Demographic Overview of Who Lives in America

In 1796, George Washington gave his farewell address and stated that his countrymen were “citizens, by birth or choice.” The United States population at that time was around 4 million people.

Currently, there are 325 million people living in America. USAFIS is a private immigration service that provides assistance to foreign nationals who want to move to America to live and work. Here is some information about the demographics that make America the country it is today:

Heritage and Ancestry

According to the Census Bureau, the most common nationalities in America are all European and include 8% German ancestry, 5% Irish ancestry, 4.5% English ancestry, 3.4% Italian ancestry, and 3.4% Polish ancestry. However, the fastest growing countries of origin among the United States population are Middle Eastern and African.

GFThe number of residents in the United States who are from Iraq is small, only 0.06% of the U.S. population, but that number has grown by 214% since the beginning of the Iraq war. The second largest nationality to show a large increase in the U.S. population is Kenyan. There are about 68,000 Kenyans in the U.S. today, which is a 179% increase over the last ten years. USAFIS has helped thousands of people from countries all over the world to find a new life in the United States.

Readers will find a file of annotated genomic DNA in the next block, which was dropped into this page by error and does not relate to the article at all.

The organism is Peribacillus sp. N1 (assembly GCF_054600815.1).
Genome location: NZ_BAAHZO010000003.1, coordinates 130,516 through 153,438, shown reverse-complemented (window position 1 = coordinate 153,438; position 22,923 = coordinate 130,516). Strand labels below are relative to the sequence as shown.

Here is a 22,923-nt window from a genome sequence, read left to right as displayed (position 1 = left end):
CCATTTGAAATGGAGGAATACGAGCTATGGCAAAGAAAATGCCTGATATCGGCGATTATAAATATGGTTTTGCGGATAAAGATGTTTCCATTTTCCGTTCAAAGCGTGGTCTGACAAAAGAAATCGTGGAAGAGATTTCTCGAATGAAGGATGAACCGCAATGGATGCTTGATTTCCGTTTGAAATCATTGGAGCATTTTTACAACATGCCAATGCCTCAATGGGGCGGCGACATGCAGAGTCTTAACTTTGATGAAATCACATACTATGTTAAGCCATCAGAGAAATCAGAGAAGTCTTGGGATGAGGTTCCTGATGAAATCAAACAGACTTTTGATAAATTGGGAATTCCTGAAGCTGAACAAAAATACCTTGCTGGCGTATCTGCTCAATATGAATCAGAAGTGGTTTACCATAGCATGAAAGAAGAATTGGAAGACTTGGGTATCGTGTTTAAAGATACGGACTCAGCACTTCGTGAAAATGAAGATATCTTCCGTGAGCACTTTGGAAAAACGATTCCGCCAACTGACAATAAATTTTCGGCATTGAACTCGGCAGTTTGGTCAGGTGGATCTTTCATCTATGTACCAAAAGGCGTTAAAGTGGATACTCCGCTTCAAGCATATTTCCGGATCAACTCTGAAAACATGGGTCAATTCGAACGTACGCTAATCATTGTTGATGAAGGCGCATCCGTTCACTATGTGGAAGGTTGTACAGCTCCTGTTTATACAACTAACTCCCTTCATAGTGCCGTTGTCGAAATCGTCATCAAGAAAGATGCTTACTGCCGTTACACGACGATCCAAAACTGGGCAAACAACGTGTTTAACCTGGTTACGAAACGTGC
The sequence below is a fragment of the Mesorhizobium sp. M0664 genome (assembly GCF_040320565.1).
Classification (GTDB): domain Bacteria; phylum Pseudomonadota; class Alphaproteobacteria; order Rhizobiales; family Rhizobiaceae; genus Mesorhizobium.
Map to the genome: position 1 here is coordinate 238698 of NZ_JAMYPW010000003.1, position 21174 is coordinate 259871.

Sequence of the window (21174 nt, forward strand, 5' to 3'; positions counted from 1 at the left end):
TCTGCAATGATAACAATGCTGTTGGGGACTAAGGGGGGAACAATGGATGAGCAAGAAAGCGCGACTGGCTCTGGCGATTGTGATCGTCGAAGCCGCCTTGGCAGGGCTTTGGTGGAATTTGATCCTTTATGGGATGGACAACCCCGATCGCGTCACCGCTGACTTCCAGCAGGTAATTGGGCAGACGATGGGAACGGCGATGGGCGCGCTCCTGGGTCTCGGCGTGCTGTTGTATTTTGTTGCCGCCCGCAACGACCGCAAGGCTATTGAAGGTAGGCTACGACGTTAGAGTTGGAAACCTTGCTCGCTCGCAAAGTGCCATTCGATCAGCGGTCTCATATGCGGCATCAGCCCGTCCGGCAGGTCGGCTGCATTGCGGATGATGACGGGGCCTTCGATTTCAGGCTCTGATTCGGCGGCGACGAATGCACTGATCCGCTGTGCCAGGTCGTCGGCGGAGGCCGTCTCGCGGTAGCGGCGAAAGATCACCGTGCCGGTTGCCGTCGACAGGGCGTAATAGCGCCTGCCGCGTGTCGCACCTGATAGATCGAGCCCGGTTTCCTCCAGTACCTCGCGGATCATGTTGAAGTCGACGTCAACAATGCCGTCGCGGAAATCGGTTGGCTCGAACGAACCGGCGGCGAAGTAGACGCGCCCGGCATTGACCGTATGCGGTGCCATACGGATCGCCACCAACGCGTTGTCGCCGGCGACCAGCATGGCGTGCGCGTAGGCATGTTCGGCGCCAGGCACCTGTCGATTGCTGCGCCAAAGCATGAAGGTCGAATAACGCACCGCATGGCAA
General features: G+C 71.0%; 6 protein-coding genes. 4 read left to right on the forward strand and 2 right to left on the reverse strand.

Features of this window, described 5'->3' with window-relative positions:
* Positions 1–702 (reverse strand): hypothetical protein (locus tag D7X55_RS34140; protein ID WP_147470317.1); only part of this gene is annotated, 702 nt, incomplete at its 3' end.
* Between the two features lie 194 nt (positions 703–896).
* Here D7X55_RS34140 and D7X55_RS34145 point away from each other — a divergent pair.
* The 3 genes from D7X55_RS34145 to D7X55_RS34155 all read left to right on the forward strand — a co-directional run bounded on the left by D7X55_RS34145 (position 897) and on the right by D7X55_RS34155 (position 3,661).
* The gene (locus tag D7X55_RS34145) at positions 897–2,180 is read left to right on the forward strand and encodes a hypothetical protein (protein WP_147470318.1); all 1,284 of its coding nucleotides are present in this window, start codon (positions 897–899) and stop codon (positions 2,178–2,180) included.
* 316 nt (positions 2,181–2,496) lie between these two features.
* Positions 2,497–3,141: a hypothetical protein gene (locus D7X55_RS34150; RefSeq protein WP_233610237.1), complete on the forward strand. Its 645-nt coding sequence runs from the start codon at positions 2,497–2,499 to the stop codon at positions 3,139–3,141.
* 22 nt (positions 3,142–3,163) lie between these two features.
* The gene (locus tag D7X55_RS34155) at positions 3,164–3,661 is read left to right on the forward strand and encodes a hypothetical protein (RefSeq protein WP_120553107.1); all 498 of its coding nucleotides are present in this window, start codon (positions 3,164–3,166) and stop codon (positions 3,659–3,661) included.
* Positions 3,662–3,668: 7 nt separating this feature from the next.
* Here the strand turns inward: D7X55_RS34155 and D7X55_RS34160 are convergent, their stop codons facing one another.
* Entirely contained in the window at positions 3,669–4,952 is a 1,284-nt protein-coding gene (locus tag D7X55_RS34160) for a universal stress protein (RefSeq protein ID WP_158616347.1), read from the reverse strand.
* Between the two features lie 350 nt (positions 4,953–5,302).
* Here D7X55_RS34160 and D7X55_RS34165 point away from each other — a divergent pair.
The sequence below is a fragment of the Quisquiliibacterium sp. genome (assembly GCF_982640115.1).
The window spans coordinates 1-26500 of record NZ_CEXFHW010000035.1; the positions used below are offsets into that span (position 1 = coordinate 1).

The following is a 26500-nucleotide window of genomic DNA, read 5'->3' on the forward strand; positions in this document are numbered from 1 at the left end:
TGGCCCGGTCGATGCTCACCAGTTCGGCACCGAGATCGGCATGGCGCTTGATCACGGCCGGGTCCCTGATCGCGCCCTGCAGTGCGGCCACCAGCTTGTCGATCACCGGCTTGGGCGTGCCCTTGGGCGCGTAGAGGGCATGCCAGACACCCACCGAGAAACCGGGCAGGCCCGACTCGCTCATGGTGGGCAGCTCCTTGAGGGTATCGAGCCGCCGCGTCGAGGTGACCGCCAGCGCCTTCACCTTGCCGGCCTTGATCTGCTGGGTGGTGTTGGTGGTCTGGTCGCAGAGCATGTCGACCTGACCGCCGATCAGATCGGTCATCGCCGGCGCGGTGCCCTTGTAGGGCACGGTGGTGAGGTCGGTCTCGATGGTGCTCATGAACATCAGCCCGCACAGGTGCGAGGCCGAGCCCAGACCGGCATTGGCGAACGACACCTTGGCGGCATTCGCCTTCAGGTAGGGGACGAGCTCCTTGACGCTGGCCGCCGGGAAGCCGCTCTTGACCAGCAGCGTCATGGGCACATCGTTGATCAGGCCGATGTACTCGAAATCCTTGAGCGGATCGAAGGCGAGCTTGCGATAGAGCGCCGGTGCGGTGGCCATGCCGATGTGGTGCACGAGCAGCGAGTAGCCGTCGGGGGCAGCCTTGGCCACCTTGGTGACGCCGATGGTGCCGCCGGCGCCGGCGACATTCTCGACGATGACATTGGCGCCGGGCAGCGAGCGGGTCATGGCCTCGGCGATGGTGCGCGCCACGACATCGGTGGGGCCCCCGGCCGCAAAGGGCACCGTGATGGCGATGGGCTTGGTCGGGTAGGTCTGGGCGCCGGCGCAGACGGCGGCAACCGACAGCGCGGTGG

In the United States, about 13% of the people are born in other countries. The historic high number was 14.7 percent. In the past fifteen years, the number of immigrants in the U.S. who are first-generation has increased from 26 million to 40 million.

Eleven percent of U.S. citizens have at least one parent who was born in another country. Seventy-five percent of Americans are removed at least two generations from their ancestors who were immigrants. This means that both they and their parents were born in the United States. According to USAFIS, people from all over the globe have found a great home in the U.S., and you can too.

usafis-logoAccording to the Census Bureau, people who are farther removed from the immigration experience, which is third-generation and above, tend to vote in numbers that are disproportionate compared to the rest of the population. Contact USAFIS today for more information on your eligibility to live and work in America.